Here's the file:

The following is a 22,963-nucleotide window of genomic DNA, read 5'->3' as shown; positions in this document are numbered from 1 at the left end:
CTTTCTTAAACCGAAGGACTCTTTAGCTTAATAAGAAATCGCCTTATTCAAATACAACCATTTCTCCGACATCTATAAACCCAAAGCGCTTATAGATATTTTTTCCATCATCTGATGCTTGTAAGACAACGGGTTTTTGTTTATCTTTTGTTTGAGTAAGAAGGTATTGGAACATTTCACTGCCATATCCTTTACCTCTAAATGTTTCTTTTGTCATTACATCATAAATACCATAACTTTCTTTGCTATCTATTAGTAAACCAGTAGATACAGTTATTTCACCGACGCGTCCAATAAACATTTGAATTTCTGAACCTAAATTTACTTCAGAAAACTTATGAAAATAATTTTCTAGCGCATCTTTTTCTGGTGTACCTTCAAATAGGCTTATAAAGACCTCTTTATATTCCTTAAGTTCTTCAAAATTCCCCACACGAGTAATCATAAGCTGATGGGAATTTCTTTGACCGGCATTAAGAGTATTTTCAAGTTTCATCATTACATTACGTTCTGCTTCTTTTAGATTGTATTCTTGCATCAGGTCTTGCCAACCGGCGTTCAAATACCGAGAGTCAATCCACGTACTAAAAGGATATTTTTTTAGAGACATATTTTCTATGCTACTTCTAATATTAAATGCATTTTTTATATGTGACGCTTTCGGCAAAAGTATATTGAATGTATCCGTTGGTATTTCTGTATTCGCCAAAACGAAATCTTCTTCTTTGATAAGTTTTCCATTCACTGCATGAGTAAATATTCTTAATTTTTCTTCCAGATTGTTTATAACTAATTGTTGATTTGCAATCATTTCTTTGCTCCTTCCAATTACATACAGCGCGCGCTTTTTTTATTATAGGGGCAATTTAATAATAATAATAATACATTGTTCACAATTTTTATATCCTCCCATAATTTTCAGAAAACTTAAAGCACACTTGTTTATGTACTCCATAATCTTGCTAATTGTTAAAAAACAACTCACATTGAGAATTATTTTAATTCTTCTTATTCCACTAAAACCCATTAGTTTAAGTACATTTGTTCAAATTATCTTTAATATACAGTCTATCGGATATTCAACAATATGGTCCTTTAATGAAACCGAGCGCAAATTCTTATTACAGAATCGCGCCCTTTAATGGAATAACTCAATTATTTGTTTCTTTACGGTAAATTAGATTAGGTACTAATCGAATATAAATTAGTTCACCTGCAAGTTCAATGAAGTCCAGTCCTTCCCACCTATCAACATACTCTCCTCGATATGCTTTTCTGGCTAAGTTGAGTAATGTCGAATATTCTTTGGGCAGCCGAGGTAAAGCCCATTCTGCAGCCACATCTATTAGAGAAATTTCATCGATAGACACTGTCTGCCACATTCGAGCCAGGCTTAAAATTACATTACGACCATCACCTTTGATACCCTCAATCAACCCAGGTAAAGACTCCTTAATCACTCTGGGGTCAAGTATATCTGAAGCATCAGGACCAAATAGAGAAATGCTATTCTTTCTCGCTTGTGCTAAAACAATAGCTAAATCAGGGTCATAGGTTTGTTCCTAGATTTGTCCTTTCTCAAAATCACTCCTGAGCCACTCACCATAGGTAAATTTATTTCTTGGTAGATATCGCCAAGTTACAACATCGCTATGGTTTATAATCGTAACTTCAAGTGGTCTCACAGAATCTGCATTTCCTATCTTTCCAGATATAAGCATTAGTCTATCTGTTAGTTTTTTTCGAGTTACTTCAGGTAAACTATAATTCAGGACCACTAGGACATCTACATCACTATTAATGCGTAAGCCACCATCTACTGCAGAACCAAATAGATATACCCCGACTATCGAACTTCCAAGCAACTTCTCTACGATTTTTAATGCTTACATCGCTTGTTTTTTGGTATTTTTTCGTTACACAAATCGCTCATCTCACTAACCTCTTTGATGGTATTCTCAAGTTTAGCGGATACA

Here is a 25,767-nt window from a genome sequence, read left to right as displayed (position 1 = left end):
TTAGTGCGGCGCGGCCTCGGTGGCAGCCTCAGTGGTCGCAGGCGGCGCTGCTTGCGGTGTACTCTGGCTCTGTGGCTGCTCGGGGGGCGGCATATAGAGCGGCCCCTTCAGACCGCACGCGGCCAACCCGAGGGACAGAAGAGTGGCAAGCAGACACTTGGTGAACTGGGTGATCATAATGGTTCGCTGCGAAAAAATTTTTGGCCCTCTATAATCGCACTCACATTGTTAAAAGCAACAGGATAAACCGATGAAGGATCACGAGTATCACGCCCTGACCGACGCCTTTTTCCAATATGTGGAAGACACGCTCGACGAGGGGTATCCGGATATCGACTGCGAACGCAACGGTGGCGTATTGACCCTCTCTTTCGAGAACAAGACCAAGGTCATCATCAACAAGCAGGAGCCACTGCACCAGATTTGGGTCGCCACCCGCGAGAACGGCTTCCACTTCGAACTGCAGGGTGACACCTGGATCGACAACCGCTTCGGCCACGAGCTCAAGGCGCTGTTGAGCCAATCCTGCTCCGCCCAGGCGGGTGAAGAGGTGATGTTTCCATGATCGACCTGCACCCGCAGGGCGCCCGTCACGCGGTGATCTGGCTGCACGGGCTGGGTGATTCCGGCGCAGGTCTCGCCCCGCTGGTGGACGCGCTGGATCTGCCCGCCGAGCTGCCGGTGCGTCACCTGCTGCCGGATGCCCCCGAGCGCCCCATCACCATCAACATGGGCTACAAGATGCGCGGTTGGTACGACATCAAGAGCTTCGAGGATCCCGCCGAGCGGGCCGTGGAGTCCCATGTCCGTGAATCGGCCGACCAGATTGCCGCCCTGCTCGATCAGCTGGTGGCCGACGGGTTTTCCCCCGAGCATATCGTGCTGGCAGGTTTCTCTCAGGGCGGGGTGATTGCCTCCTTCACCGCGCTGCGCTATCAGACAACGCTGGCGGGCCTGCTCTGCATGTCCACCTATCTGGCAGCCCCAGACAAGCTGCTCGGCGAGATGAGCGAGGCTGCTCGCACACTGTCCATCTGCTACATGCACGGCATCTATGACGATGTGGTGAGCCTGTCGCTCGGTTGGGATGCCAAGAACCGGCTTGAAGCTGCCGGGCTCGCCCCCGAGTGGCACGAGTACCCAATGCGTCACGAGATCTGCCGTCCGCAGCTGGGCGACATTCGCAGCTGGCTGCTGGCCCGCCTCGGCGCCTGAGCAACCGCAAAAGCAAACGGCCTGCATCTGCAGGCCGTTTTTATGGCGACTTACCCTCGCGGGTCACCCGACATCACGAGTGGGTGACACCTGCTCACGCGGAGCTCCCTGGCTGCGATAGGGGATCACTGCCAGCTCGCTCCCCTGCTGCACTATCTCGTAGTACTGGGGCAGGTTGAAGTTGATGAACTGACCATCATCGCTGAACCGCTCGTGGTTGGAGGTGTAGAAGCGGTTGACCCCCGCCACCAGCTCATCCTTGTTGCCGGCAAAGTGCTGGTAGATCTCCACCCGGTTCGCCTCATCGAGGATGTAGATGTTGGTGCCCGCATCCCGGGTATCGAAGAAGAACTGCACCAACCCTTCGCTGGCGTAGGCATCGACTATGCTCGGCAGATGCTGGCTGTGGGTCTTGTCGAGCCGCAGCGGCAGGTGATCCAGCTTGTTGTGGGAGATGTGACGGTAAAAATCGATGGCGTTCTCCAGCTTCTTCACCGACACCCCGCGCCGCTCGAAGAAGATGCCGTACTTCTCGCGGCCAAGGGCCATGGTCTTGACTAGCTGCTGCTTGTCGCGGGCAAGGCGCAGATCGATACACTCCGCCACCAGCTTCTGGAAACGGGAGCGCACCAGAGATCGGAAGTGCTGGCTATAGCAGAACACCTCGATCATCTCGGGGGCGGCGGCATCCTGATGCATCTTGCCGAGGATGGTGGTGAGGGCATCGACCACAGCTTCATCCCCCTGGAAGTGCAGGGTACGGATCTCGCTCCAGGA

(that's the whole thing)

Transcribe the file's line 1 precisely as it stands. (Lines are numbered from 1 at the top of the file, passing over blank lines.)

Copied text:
The following is a 22,963-nucleotide window of genomic DNA, read 5'->3' as shown; positions in this document are numbered from 1 at the left end: